Get Adobe Flash player

Daily Archives: January 19, 2008

Quotes of the week

Lucky escape "I won the lottery today."— Fernando Prado, a passenger who walked away unharmed from a British Airways flight that crash landed at London Heathrow airport.  Olympic spirit "It is true that they are all tall, with good figure and pretty faces. But that is not discrimination against women. It is just what the post requires."— Liu Wenjun, a vice principal at school where Olympic victory ceremony volunteers are trained, responding to criticism from rights group.  British humour "Your president is certainly very energetic … in all areas."— Former British prime minister Tony Blair, talking at a conference of French President Nicolas Sarkozy's ruling conservative UMP party, about Sarkozy, whose relationship with Italian former supermodel Carla Bruni dominates the French press  Mission Impossible "As distasteful as it is to have to say it, Mr. Hubbard's sperm was never frozen"— The Church of Scientology in a statement refuting allegations made in an authorized biography of Hollywood star Tom Cruise about Scientology's founder, L. Ron Hubbard.  Taking on an icon "Dr. King's dream began to be realized when president Lyndon Johnson passed the Civil Rights Act of 1964. It took a president to get it done,"— Democratic presidential candidate Hillary Clinton in a comment seen as an attack on the civil rights movement that sparked a storm of controversy on the US election campaign  Been there, done that "During my first mandate I visited each of the 14 regions at least twice. In this country, I know all the roads, all the bends. I have 18 years of work behind me."— Czech President Vaclav Klaus speaking of the surprise challenge from a Czech-American who is vigorously campaigning around the country ahead of an election in February  Recipe for success "Swiss cheese isn't going to work when it comes to the territory of a state."— US President George W. Bush talking about the challenge of setting up an independent Palestinian state.  Good advice "If you believe that at 55, you're retiring, you're going to read books, play golf and drink wine, then I think you're done for."— Singapore's founding father Lee Kuan Yew, 84, in comments in The Straits Times urging retirees to keep active. 

Mourning Gazans reel from deadly Israeli strikes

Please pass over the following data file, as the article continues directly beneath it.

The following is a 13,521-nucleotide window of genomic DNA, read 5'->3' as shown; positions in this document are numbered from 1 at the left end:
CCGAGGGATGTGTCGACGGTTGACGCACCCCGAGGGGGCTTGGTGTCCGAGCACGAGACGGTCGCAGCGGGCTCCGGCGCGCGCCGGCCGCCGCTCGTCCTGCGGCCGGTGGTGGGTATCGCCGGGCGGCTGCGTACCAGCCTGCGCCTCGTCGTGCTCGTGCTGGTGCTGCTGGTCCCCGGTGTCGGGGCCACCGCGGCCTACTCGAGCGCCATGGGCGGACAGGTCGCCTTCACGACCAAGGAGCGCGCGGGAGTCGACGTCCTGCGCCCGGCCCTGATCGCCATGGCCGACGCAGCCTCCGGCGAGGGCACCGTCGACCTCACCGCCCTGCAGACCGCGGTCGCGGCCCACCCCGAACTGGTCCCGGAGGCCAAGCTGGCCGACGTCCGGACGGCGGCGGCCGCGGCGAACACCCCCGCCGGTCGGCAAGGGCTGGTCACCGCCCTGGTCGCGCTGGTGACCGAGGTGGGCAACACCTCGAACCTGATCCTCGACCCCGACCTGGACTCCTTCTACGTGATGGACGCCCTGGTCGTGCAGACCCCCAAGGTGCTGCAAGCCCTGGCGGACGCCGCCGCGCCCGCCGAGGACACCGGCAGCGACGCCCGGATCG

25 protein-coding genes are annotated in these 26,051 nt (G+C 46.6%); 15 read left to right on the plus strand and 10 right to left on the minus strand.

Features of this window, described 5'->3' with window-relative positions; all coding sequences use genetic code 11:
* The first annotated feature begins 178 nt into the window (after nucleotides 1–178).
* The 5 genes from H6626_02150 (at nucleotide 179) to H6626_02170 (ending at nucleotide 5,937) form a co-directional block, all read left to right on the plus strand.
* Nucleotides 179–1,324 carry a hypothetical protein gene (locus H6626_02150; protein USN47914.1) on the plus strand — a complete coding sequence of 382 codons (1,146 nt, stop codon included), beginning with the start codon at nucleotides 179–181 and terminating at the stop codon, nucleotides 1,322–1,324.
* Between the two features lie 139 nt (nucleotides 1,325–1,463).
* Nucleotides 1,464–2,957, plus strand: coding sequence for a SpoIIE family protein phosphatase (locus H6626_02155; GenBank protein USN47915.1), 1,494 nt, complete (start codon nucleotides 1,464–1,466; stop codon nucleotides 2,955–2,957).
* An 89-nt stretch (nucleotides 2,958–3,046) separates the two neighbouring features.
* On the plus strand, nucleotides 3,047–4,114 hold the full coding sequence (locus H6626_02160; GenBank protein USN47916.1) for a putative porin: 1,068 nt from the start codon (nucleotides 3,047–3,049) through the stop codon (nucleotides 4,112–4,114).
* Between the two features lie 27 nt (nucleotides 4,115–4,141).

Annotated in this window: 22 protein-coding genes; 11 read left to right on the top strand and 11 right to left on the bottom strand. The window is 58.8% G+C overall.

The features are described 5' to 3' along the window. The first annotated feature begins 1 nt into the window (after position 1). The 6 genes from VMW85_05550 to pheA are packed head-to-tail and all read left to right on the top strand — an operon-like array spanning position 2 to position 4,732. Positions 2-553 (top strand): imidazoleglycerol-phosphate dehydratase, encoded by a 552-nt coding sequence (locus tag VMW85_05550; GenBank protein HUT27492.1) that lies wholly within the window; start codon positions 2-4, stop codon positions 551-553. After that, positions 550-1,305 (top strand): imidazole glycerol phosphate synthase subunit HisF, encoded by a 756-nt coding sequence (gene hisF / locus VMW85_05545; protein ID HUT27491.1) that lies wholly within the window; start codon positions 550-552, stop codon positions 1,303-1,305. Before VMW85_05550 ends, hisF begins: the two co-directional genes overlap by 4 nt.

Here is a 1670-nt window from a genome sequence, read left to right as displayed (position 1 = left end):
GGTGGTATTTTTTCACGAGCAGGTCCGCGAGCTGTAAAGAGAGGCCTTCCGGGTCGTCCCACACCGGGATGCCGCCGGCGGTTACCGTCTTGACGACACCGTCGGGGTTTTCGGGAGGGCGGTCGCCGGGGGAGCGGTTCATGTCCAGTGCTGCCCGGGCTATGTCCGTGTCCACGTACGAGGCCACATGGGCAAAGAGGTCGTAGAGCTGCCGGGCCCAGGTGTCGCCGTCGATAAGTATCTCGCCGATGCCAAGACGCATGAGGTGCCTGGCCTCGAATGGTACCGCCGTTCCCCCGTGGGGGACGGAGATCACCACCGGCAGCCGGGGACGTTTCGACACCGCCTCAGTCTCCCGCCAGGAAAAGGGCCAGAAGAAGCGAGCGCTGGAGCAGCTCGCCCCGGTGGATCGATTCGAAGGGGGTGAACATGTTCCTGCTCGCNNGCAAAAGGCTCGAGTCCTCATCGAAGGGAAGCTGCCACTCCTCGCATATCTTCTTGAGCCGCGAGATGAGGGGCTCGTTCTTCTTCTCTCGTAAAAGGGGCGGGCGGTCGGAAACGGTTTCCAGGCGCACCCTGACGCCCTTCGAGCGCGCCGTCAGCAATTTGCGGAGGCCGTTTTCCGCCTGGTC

by Joseph Krauss* The man awoke before dawn to the roar of tanks, bulldozers and helicopters. By nightfall his son and 18 others had been killed in the deadliest Israeli assault on Gaza in more than a year."At night there is no noise in this area because everyone is asleep," said the 53-year-old, asking to be identified only as the father of his 24-year-old son Ahed Ashur, killed during the Israeli incursion."But we heard the planes, the tanks, the bulldozers… and we knew they had come," he added.Tuesday's operations marked the start of a spiralling escalation of violence between Israel and the Islamist Hamas movement ruling Gaza, amid warnings that the bloodshed could derail recently revived peace efforts.All but two of the Gazans killed that day, most of them militants, fell in Ashur's village of Zeitun — a collection of squat concrete tenements nestling among olive groves on the edge of Gaza City.The Israelis moved in just before dawn, with special forces soldiers in civilian clothes knocking on doors, shoving their way inside and silently taking up positions on the roofs of the buildings, residents said.Minutes later helicopters swooped in as bulldozers carved wide dirt roads through the nearby orchards so tanks could avoid the roads and the threat of mines, they said.As the growling of tank engines echoed through the winter night the men of the village seized their weapons and headed for the fields as women and children stayed inside, crouched on the floor away from windows, they said."Our weapons are old but we grab whatever we have," said Faraj Samuni, a 22-year old fighter who says he does not belong to any specific group."When we hear them bulldozing the land what are we supposed to do? It's our livelihood," he said.As they ran into the streets Israeli snipers on rooftops opened fire, killing several fighters, witnesses said.Samuni's 52-year-old uncle was one of the first to fall. Eyewitnesses said he dropped his weapon and raised his hands into the air before he was shot."It was an execution. He was one of the first to be killed so we could not recover his body until hours later. When we found him his arms were frozen in place, raised above his head," Samuni said."He was not a fighter, he was a farmer. He was just defending his land."In a statement released after the operation the Israeli army said that "in a number of different instances, IDF (military) forces exchanged fire with armed Palestinian gunmen."The Palestinians used assault rifles, mortars and anti-tank missiles, but did not wound any Israeli troops, the statement added.Forces on the ground called in three air strikes, two of them against rocket launching cells and one on a car full of gunmen, it said.The Zeitun raid ushered in the sharpest escalation of violence between the Israeli army and Hamas since before the Islamists seized control of Gaza in mid-June last year.Since then, continuing Israeli raids have killed another 15 people, mostly gunmen, and Hamas has fired some 150 mortar bombs and rockets into Israel, causing light injuries — the first time it has launched rockets in months.The violence has sparked warnings from moderate Palestinian president Mahmud Abbas that it could sink the peace efforts he and Prime Minister Ehud Olmert officially revived in late November after a seven-year freeze.The people of Zeitun do not see peace on the horizon."There is no hope here, so the people join the resistance," said Silmi Salama, 55, who lost a son and a nephew — both aged 20 — in Tuesday's fighting. His eyes are red and weary, but the tears have dried."Look at these kids," he said, gesturing to a group of wide-eyed boys perched on plastic chairs beneath a canopy of green Hamas banners and professionally produced posters of martyrs."They see the fighting, they see the people dying, and then they want to take up weapons and join the resistance."As he spoke there was a distant whistling — another homemade missile soaring out of Gaza towards Israel.The men tensed for a moment as their eyes flicked towards where the sound came from, before looking back again, exchanging the easy smiles of a small, shared triumph.